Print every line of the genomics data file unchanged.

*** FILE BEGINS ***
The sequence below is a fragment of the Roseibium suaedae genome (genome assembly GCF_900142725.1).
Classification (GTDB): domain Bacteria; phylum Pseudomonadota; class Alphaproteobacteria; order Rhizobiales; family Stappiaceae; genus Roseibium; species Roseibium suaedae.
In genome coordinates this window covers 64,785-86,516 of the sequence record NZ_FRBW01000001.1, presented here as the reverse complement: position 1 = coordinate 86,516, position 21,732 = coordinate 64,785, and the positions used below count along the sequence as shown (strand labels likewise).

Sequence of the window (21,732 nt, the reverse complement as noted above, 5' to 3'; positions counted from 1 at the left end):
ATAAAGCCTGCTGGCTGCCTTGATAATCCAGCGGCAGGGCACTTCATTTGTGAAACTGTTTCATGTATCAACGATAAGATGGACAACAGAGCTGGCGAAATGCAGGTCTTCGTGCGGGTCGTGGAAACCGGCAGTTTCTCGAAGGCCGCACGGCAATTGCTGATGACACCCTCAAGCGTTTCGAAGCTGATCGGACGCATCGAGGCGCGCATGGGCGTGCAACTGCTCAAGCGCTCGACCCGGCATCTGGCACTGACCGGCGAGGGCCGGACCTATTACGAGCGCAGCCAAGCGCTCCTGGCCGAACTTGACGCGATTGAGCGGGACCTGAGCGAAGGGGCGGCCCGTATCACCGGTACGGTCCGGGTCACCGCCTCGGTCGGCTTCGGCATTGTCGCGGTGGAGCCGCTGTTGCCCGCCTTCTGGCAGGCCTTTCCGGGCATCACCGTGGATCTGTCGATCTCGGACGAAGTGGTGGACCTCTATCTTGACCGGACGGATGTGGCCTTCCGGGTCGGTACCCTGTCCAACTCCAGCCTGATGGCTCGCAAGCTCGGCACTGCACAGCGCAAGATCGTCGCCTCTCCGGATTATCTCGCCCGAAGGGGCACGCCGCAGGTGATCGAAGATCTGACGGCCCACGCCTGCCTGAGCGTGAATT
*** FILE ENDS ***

The sequence below is a fragment of the Roseibium suaedae genome (genome assembly GCF_900142725.1).
Classification (GTDB): domain Bacteria; phylum Pseudomonadota; class Alphaproteobacteria; order Rhizobiales; family Stappiaceae; genus Roseibium; species Roseibium suaedae.
In genome coordinates this window covers 64,785-86,516 of the sequence record NZ_FRBW01000001.1, presented here as the reverse complement: position 1 = coordinate 86,516, position 21,732 = coordinate 64,785, and the positions used below count along the sequence as shown (strand labels likewise).

Sequence of the window (21,732 nt, the reverse complement as noted above, 5' to 3'; positions counted from 1 at the left end):
ATAAAGCCTGCTGGCTGCCTTGATAATCCAGCGGCAGGGCACTTCATTTGTGAAACTGTTTCATGTATCAACGATAAGATGGACAACAGAGCTGGCGAAATGCAGGTCTTCGTGCGGGTCGTGGAAACCGGCAGTTTCTCGAAGGCCGCACGGCAATTGCTGATGACACCCTCAAGCGTTTCGAAGCTGATCGGACGCATCGAGGCGCGCATGGGCGTGCAACTGCTCAAGCGCTCGACCCGGCATCTGGCACTGACCGGCGAGGGCCGGACCTATTACGAGCGCAGCCAAGCGCTCCTGGCCGAACTTGACGCGATTGAGCGGGACCTGAGCGAAGGGGCGGCCCGTATCACCGGTACGGTCCGGGTCACCGCCTCGGTCGGCTTCGGCATTGTCGCGGTGGAGCCGCTGTTGCCCGCCTTCTGGCAGGCCTTTCCGGGCATCACCGTGGATCTGTCGATCTCGGACGAAGTGGTGGACCTCTATCTTGACCGGACGGATGTGGCCTTCCGGGTCGGTACCCTGTCCAACTCCAGCCTGATGGCTCGCAAGCTCGGCACTGCACAGCGCAAGATCGTCGCCTCTCCGGATTATCTCGCCCGAAGGGGCACGCCGCAGGTGATCGAAGATCTGACGGCCCACGCCTGCCTGAGCGTGAATT